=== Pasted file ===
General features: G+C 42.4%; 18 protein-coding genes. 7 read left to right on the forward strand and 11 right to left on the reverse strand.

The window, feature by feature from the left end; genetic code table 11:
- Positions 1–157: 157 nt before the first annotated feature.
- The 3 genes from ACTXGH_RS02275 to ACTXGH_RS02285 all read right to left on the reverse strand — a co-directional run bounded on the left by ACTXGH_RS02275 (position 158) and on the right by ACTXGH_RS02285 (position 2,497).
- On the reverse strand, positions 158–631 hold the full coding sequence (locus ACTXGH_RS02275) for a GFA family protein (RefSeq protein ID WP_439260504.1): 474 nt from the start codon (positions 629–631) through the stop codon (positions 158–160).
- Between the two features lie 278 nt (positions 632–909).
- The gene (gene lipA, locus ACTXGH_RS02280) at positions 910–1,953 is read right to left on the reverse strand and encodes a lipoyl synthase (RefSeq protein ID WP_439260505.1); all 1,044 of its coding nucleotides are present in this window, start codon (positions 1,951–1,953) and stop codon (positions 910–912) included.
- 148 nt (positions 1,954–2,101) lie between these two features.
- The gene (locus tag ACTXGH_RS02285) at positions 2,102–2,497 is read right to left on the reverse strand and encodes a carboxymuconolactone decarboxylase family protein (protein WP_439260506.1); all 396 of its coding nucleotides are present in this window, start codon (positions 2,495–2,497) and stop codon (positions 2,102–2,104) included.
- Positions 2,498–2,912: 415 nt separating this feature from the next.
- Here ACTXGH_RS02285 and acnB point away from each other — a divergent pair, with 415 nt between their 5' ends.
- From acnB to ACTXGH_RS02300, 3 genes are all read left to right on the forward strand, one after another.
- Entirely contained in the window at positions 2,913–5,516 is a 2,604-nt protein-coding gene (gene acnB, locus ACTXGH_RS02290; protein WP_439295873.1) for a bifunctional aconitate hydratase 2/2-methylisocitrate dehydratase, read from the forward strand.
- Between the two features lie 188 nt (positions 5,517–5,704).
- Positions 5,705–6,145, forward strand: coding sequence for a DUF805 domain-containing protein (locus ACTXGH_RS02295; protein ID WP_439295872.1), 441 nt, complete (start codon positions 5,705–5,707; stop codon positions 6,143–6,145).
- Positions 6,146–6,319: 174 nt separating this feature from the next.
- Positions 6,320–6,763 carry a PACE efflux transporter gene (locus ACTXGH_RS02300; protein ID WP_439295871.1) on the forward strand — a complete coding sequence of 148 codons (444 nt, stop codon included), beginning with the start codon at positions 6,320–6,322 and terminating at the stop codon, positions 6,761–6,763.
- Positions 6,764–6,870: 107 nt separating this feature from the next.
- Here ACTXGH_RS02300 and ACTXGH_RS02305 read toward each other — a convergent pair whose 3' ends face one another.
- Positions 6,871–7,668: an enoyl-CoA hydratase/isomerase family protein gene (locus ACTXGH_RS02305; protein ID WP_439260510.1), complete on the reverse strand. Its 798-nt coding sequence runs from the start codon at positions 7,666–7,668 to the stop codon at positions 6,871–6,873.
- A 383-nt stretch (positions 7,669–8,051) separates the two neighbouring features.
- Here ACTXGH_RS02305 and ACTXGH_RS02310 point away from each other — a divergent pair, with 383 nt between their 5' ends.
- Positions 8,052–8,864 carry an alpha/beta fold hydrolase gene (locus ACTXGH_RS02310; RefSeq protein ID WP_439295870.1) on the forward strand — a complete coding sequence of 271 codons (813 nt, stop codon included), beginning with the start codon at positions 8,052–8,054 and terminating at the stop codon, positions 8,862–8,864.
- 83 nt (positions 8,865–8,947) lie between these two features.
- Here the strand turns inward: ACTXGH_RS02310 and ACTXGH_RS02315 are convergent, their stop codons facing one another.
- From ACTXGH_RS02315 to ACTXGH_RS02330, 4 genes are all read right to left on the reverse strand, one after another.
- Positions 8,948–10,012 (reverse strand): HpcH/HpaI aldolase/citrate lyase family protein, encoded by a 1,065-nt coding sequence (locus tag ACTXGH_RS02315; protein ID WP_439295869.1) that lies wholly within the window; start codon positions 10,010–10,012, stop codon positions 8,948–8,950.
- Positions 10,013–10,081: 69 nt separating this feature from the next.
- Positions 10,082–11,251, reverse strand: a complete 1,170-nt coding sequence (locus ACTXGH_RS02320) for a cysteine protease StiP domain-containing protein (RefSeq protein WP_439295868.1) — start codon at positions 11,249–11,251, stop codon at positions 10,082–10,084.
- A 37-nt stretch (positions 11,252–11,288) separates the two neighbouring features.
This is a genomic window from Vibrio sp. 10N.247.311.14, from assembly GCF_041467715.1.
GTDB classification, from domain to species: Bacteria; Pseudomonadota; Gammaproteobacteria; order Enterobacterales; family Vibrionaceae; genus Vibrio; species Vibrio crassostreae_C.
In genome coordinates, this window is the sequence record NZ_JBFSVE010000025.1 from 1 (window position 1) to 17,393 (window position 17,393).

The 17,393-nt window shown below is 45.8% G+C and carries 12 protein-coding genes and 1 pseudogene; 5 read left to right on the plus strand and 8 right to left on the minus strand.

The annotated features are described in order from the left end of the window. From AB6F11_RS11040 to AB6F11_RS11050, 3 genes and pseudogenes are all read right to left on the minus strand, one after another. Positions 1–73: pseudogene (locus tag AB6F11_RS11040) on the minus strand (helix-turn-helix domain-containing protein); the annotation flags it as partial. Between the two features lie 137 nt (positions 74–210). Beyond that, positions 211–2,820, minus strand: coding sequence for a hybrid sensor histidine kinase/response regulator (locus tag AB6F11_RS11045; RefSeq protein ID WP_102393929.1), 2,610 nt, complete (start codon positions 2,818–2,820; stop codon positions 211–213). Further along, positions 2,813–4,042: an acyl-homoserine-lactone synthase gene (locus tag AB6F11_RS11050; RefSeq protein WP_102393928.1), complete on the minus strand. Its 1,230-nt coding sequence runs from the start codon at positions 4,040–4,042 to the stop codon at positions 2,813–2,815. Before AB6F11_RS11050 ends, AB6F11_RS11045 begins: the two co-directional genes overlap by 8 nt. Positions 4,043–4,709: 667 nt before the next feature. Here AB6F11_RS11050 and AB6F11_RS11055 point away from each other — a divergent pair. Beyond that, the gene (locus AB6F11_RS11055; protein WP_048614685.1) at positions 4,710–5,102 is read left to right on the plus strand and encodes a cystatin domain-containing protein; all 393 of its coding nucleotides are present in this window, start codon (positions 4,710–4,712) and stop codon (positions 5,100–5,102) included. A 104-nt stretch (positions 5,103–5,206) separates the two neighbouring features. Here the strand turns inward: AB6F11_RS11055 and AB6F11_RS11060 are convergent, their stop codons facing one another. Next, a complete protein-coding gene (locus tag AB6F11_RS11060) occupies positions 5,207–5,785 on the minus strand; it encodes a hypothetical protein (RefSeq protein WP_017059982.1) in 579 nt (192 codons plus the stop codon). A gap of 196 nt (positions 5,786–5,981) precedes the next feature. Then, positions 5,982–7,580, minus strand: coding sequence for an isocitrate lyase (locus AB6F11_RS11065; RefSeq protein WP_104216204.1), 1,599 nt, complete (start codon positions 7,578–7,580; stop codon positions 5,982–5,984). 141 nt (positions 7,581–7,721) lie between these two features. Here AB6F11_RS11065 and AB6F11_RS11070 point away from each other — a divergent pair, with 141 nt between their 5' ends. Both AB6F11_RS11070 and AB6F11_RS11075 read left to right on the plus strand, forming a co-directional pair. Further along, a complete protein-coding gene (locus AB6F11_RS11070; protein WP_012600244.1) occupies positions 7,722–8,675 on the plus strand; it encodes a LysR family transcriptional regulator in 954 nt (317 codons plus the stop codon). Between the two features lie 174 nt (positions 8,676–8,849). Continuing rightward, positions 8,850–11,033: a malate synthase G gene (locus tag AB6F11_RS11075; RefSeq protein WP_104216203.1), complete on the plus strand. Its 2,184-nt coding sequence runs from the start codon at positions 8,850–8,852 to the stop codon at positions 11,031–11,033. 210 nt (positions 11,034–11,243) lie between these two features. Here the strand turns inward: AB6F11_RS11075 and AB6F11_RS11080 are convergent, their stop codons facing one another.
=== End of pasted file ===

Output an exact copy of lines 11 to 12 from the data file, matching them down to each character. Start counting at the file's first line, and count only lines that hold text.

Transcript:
- Here ACTXGH_RS02285 and acnB point away from each other — a divergent pair, with 415 nt between their 5' ends.
- From acnB to ACTXGH_RS02300, 3 genes are all read left to right on the forward strand, one after another.